Gowling, meanwhile, has doubled its UK LLP’s 2018 promotions round to make up 10 partners this year.

In the UK, the firm promoted two partners to the real estate practice, three to its dispute resolution group, two in pensions, and one each in EU, trade and competition and commercial, IT and outsourcing. In France, employment lawyer Gaëlle Le Breton was made partner.

The promotions are up on last year, when five were promoted, and follow four lateral hires across different practice groups over the last year.

Gowling chief executive David Fennell (pictured) commented: ‘Our new partners are all outstanding lawyers and business advisers, with a wealth of expertise in their respective areas, consistently delivering a first class service to our clients. Their diverse skills and experience will enhance Gowling WLG’s support to clients around the world and the continued growth of the firm.’

Simmons & Simmons promotions in full:


Adam Brown – dispute resolution, London

Alex Ainley – financial markets, London

Cathryn Bean – employment, London

Chris Owen – dispute resolution, London

Elizabeth Williams – dispute resolution, London

Kathryn James – financial markets, London

Ed Smith – employment, London

Priya Nagpal – dispute resolution, London

Jonathan Spencer – dispute resolution, Bristol

Christopher Goetz – corporate, Munich

Gijs ter Braak – corporate, Amsterdam

Paul Tjiam – dispute resolution, Amsterdam

Maria Tomillo – financial markets, Madrid

Simone Lucatello – financial markets, Milan

Claudia Yiu – corporate, Hong Kong

Gowling WLG UK LLP’s partner promotions in full:


Daniel Leather – Housing, Development and Regeneration

Toni Weston – Planning

Catherine Naylor – Commercial Litigation

Helen Davenport – Commercial Litigation

Sam Beighton – EU, Trade and Competition

Kieran Laird – Projects

Jocelyn Paulley – Commercial, IT and Outsourcing

Christopher Stiles – Pensions

Joanne Tibbott – Pensions

Gaëlle Le Breton – Employment

Legal Business

The Simmons interview: What to worry about

The Simmons interview: What to worry about

Legal Business: Simmons seems to have come out of a period of malaise. What have been the primary drivers for that growth over the last two years?

Jeremy Hoyland, managing partner: Most of that has been driven by the sectors, so [opening in] Ireland is not because we’re interested in the domestic market. We’re interested because it’s an important market for banks and funds.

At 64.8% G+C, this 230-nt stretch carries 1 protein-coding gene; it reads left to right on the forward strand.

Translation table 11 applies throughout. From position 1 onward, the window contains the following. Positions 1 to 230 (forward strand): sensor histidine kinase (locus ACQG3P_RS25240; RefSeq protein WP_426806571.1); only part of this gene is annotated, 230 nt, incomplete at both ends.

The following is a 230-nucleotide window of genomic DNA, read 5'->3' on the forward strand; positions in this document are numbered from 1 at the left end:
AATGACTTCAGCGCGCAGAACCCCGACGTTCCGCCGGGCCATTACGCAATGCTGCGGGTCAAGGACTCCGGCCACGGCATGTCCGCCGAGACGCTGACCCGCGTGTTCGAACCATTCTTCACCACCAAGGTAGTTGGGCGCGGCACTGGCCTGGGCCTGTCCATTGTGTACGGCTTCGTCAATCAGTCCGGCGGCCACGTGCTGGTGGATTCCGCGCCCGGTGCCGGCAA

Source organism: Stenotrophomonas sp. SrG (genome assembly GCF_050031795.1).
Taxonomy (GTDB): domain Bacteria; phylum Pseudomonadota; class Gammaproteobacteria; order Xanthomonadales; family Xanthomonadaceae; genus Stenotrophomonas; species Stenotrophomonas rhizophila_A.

Legal Business

Disputes round-up: Simmons wins Petrofac mandate as White & Case makes key regulatory hire

Disputes round-up: Simmons wins Petrofac mandate as White & Case makes key regulatory hire

Simmons & Simmons has landed a major Serious Fraud Office (SFO) investigation mandate at the expense of Freshfields Bruckhaus Deringer.

Simmons’ crime, fraud and investigations head Stephen Gentle and partner Nick Benwell have been enlisted to defend oil and gas company Petrofac in the SFO probe, taking on the mandate from Freshfields.

The Magic Circle firm had been appointed to advise Petrofac after the SFO confirmed in May 2017 it was investigating the company due to ‘suspected bribery, corruption and money laundering.’ The probe formed part of a wider investigation into Unaoil, which is accused of the same offences.

In addition to Freshfields, Petrofac called on Ashurst’s veteran dispute partner Edward Sparrow in August 2017 to advise as a ‘senior external specialist’.

Freshfields declined to comment. Simmons was approached for comment.

Meanwhile, White & Case’s London lateral hiring spree has continued with the appointment of financial regulatory partner Jonathan Rogers.

Rogers joins from Taylor Wessing, where he had been a partner since 2008. At his time of leaving, Rogers was head of Taylor Wessing’s financial services regulatory group in London.

Carrying 20 years’ experience advising financial institutions on a full range of Financial Conduct Authority (FCA) investigations, Rogers has a particular focus on asset management, private banks, the payments industry as well as investment and lending platforms.

Eric Leicht, head of White & Case’s global banking practice, commented: ‘Banks continue to demand expert advice on regulatory regimes around the globe. Jonathan is well positioned to step in and assist our large, sophisticated financial institution clients on the most complex regulatory issues they face.’

Rogers’ arrival marks the second major lateral hire White & Case has made this month, following the recruitment of Weil Gotshal & Mages’ well-regarded banking head, Mark Donald.

Other recent laterals at White & Case include high-profile infrastructure partner Simon Caridia from Herbert Smith Freehills in October and in the same month, Weil counsel Thomas Falkus as a partner for its capital markets practice.